Finally, they all reported that they are completely unhappy with the ways they are being asked to pay. The mafia comes yelling and banging the door, frightening their clients. They are comfortable with the ways BienVivir asks for the money because they can discuss ways to solve issues, even if they need to pay more, but their clients are not frightened.

Lender’s Problem Statement

I am a holder of cryptocurrencies looking for high yield options within DeFi/ReFi [a unique person with my context].

I am trying to increase the economic capital I hold while doing something innovative and interesting to talk about [accomplish an important goal],

There are many scams within crypto. I don’t know who or what to trust, even if they are smart contracts [I have this problem].

There’s no easy way to find if an investment opportunity is legit and will genuinely provide the high yield I’m looking for [root cause],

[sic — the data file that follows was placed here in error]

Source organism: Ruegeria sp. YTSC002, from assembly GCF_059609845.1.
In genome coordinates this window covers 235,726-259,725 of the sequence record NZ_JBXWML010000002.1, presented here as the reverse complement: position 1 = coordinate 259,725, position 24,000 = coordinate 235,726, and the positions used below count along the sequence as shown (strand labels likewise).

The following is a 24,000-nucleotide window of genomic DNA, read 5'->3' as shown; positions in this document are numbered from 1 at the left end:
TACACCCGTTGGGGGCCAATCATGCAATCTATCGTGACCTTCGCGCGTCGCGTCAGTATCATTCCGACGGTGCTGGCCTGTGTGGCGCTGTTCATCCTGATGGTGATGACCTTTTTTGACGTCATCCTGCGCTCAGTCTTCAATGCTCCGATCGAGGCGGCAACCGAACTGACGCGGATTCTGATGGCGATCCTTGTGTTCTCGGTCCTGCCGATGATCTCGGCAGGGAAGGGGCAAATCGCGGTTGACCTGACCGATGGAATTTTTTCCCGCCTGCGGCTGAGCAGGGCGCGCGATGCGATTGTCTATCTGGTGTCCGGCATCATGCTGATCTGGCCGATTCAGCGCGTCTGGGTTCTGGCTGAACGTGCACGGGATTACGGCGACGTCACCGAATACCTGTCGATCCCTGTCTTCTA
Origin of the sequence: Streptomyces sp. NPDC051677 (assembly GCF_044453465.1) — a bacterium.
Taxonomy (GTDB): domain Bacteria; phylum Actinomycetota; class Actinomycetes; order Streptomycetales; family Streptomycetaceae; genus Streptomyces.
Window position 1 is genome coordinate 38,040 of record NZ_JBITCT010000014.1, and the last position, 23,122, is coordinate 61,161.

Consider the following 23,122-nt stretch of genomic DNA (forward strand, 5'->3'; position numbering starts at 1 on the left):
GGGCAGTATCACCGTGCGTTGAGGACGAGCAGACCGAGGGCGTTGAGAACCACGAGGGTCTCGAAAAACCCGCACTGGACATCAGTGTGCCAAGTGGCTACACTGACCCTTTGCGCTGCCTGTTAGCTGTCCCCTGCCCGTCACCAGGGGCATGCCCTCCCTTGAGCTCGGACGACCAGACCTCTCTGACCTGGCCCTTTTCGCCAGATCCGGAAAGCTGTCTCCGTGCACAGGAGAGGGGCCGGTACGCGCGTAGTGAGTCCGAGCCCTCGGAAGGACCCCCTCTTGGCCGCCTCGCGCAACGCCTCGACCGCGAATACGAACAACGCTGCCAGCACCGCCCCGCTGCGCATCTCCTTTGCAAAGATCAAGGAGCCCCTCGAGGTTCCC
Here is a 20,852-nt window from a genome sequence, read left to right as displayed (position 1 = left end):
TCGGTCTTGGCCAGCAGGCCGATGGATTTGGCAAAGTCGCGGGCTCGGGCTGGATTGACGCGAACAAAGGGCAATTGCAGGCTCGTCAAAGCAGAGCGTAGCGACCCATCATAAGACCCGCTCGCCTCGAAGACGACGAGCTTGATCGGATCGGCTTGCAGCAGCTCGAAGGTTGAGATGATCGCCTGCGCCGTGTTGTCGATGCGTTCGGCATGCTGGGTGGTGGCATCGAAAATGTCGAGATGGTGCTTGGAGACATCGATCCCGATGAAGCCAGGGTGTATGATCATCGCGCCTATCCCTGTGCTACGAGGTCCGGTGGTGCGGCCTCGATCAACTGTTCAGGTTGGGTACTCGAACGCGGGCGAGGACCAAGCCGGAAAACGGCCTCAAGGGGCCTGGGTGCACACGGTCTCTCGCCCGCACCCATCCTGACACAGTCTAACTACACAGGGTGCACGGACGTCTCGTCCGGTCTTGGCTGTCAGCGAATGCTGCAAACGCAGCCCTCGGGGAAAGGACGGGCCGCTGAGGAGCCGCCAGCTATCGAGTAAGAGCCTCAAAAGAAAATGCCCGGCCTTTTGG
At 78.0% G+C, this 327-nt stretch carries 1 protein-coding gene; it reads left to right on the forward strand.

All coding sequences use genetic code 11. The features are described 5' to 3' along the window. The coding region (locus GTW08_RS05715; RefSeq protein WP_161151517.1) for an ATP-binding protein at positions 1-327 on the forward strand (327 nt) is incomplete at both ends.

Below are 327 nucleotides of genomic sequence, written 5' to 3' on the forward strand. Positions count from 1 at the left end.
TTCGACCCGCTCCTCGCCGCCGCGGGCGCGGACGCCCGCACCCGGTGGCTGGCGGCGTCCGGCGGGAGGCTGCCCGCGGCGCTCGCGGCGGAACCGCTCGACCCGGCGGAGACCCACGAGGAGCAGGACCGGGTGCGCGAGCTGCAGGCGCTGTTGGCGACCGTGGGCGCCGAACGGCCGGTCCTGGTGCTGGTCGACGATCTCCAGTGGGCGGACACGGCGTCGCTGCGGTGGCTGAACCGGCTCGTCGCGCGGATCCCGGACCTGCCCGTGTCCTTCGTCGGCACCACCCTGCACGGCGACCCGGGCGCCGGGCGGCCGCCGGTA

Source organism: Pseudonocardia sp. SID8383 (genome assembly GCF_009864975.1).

which makes me feel overwhelmed by the number of available options, and the different metrics and learning curves I need to go through to decide if to invest or not [emotional effect].

Survey ran via: https://tally.so/r/wMzDM8

Questions asked and who participated

The following set of questions were shared within several groups of people experienced with DeFi protocols. By the time this blogpost was written six people answered. Later three more added their answers, however, they remained fairly similar. Finally it is to be noted that after making the survey the interviewees were invited to a Twitter Space where to further discuss the results.

The questions asked in the survey were:

  • What would it take for you to lend $125 - $500 USD in crypto to a local business that just opened their wallet (no web3 transaction-based history)?
  • What non-negotiable thing will stop you from lending web3 credits to local businesses?
  • List three kinds of Real World Assets (RWA) that would be enough for you to trust that a person with an active business will pay you back?
  • How much trust points would you give to the RWA #1 you listed before
  • How much trust points would you give to the RWA #2 you listed before
  • How much trust points would you give to the RWA #3 you listed before?
  • What interest rate would you give to the person if she has all the RWA you listed?